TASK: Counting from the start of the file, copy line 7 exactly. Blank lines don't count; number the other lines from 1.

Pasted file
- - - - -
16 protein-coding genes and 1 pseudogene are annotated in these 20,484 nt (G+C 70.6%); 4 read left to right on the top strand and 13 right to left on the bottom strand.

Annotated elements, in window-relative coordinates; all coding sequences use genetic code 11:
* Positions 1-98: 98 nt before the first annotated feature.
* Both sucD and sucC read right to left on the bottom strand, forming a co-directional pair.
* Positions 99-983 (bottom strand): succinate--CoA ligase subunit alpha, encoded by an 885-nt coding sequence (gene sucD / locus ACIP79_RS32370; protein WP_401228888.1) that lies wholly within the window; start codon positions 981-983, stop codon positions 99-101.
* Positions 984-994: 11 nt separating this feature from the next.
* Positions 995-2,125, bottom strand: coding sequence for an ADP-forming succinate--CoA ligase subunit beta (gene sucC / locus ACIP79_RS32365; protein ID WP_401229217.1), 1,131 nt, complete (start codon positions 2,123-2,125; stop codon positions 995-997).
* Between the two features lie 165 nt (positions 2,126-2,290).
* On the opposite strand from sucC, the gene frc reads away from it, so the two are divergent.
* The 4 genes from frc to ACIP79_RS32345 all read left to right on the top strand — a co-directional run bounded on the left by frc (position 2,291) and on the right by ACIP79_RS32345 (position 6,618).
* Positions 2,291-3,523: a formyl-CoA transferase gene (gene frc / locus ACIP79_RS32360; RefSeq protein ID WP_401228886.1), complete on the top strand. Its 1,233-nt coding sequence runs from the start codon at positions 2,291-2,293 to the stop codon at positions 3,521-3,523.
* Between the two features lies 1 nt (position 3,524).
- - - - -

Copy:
* Positions 995-2,125, bottom strand: coding sequence for an ADP-forming succinate--CoA ligase subunit beta (gene sucC / locus ACIP79_RS32365; protein ID WP_401229217.1), 1,131 nt, complete (start codon positions 2,123-2,125; stop codon positions 995-997).